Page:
While you certainly know shows like The Flash, Inhumans and The Walking Dead are based on comics (and all over your screens), there are a lot more than what you're seeing primarily pumped out by Marvel and DC (again, TWD being the most notable and mainstream exception) in the works. As comic book TV series continue to dominate ratings (especially on cable) and branch out into new and exciting adventures, that means a bigger variety of series, from smaller publishers and creator-owned contracts, will come to the small screen.
Just as we looked at the 18 comic book movies in development you might not have known about last month, here are 13 TV shows based on comics we hope to see on the air soon.
Note: This isn't a comprehensive list, but focuses mostly on shows that have gone beyond the simple option (that list is probably three times as long).
Grant Morrison and Darick Robertson's series about a corrupt cop who meets an imaginary flying horse was optioned by Syfy a while back, with Chris Meloni starring as Nick Sax (the cop, not the horse). Brian Taylor is writing the pilot with Morrison and directing, with Meloni and Morrison both on as EPs. The Fast and Furious franchise producers are also behind the scenes. Happy! will be part of Syfy's 2017-2018 line-up.
The pilot of this adaptation of Jason Aaron and R.M. Guéra's Native American reservation crime series went into production last month, with Alex Meraz, Lily Gladstone, Gil Birmingham and Irene Bedard starring. Doug Jung wrote the pilot with Adil El Arbi and Bilall Fallah directing. The story of Chief Lincoln Red Crow (Birmingham) opening a casino and dealing with both the criminal element and activist resistance also stars Chaske Spencer as Sheriff Falls Down and is produced by Native American Sterlin Harjo.
There is one caveat – the pilot was produced for WGN America, part of the Tribune Media group, which was just purchased by Sinclair Broadcast. The CEO of Sinclair says they'll be "shifting its strategy away from high-cost originals," and what that means for Scalped is anyone's guess. They only have one major scripted drama being produced in house at the moment (Underground) with Outsiders canceled amid the sale.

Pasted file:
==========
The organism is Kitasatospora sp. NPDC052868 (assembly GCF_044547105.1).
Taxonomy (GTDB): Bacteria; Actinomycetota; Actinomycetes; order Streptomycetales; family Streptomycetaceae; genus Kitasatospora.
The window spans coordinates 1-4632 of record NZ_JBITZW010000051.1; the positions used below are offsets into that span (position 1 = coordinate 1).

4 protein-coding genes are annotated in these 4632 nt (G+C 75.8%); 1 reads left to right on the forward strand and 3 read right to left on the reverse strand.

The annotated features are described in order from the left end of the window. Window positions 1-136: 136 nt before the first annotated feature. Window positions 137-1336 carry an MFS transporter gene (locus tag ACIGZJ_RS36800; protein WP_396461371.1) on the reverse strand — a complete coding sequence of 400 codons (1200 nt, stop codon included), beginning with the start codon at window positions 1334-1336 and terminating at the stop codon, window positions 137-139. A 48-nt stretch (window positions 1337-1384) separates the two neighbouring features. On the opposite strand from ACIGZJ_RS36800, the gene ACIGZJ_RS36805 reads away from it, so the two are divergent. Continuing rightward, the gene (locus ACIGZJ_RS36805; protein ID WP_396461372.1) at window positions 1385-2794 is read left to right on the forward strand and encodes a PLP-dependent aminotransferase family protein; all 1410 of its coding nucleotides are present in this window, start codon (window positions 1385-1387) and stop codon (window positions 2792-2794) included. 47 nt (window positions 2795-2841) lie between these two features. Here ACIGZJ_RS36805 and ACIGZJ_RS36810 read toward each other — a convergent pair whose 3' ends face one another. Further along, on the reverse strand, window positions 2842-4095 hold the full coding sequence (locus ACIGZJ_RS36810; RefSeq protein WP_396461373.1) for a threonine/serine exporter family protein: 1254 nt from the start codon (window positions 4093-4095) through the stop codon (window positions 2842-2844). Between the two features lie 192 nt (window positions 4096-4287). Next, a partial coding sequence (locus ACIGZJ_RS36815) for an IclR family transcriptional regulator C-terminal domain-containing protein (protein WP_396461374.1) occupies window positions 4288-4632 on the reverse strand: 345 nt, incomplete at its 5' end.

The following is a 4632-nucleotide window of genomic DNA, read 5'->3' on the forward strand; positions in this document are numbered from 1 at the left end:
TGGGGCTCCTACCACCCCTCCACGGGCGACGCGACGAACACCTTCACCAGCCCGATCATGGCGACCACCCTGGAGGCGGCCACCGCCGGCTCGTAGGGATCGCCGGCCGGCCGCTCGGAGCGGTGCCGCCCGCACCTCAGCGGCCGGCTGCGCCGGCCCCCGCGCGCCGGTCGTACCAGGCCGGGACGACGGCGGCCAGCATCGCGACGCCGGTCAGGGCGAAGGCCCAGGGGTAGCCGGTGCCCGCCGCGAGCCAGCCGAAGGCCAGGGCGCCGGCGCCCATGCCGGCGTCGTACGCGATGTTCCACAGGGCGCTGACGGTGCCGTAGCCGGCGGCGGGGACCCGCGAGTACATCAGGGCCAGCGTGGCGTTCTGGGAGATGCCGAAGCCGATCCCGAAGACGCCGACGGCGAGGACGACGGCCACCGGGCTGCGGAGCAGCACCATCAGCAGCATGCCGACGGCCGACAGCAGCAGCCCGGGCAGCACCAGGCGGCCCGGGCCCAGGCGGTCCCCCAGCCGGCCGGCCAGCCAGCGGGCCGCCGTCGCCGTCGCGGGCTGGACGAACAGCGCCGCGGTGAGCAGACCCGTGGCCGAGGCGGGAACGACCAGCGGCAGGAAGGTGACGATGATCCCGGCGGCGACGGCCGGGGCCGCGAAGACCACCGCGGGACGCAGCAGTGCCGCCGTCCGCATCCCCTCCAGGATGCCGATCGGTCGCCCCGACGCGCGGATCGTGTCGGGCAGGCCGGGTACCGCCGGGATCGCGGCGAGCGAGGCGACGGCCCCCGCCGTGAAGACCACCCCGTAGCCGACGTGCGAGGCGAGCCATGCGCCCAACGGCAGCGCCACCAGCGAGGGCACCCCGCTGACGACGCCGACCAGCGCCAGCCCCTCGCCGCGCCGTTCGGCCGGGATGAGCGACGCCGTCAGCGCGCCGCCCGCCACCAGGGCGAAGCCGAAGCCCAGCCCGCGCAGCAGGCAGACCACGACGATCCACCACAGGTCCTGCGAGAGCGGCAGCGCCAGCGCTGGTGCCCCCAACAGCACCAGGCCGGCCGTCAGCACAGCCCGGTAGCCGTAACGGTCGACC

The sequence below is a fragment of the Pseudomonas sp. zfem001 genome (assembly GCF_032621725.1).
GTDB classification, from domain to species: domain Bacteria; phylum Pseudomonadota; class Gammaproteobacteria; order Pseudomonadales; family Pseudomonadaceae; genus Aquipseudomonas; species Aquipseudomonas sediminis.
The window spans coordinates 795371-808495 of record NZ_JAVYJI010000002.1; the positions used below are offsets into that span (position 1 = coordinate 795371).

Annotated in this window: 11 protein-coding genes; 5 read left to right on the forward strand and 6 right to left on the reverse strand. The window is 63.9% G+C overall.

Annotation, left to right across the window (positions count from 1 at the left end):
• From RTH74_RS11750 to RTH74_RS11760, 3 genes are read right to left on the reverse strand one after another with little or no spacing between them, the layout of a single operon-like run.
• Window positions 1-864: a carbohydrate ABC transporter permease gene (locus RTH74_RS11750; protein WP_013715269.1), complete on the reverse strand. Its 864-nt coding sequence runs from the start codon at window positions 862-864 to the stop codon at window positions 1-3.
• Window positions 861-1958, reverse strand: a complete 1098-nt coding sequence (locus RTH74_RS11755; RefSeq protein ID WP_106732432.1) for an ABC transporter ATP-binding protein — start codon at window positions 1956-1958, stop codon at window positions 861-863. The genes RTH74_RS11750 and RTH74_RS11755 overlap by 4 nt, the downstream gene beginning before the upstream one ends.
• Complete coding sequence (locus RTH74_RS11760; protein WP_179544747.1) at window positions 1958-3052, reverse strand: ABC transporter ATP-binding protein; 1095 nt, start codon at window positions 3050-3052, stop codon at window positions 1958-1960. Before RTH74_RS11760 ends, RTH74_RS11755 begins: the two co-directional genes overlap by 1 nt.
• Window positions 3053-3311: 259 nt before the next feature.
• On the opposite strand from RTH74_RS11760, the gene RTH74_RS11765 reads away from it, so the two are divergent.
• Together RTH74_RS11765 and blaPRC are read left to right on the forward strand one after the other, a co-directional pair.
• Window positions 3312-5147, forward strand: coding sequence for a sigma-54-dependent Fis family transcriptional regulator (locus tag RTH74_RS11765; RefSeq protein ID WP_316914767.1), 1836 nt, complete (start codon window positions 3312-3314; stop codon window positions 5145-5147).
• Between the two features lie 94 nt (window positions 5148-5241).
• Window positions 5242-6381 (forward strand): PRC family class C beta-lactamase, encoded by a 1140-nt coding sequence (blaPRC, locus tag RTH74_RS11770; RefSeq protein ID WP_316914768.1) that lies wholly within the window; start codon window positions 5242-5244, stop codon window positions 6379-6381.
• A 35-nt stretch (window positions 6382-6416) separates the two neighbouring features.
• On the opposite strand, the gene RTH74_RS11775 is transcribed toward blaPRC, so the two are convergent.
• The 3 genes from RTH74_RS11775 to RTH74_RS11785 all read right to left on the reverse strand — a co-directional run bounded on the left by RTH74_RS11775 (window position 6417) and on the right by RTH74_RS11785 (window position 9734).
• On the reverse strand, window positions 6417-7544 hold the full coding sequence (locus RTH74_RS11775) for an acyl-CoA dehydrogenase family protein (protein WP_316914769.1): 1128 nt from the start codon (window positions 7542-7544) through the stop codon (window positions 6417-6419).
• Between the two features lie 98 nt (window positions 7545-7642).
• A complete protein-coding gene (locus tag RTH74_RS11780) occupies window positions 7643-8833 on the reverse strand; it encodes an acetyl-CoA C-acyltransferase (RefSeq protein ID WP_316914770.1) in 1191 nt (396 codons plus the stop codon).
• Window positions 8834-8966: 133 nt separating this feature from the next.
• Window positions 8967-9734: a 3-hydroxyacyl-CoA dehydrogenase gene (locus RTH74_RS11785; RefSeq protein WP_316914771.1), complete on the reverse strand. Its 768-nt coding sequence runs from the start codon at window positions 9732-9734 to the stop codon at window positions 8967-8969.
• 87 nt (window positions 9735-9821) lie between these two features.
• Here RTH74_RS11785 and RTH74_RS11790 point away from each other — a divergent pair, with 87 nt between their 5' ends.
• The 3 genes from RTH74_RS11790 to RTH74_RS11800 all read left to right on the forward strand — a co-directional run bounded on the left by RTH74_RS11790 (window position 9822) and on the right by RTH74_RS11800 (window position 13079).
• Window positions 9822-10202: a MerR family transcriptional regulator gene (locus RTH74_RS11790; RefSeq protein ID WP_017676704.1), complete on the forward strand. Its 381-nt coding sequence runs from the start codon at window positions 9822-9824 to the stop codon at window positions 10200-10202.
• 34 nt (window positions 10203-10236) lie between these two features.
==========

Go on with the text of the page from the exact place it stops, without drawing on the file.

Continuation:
(Aaron's Southern Bastards with Jason Latour has also been optioned but with no further movement.)
Locke & Key
The IDW series by Joe Hill and Gabriel Rodriguez has had a pilot before, in 2011 for Fox, but is now on course to be Hulu's next big thing (they're producing and distributing Runaways for Marvel). Doctor Strange writer/director Scott Derrickson is directing the pilot and has signed on to direct more episodes of the series and Carlton Cuse (Lost) is showrunning the series. The horror story that spans centuries concluded in 2013, and with seven collected editions there's plenty of story to mine.
A supernatural horror story starring a 17-year-old reincarnated witch named Emma learning to cope with her new powers (and monsters) sounds like a spiritual successor to Buffy on its surface, but looks to be a bit darker. Cullen Bunn and Tyler Crook's series from Dark Horse was put in development at Syfy over a year ago and recently signed Becky Kirsch, who has written for Syfy series 12 Monkeys and Dominion, to be the showrunner.
The Umbrella Academy
Gerard Way and Gabriel Ba's modern take on child-based superhero teams won critical acclaim for Dark Horse and was part of the same optioning agreement as the above Harrow County. The pilot was written by Jeremy Slater, who is currently involved with Way and Ba in discussing its future with networks.
(Concrete and Back Up were also a part of the option agreement between Dark Horse and Universal.)
This twisted Garth Ennis and Darick Robertson series from Dynamite (after a six-issue stint at Wildstorm) features a government squad of super-powered a-holes tasked with making sure other super-powered individuals stay in line. There's no other way to describe this series than delightfully effed-up, so Seth Rogan and Evan Goldberg, who successfully brought Ennis' Preacher to AMC, being involved on this one makes perfect sense. Supernatural creator Eric Kripke is also working on the series, which has been greenlit by Cinemax but is currently without casting or a direct timetable.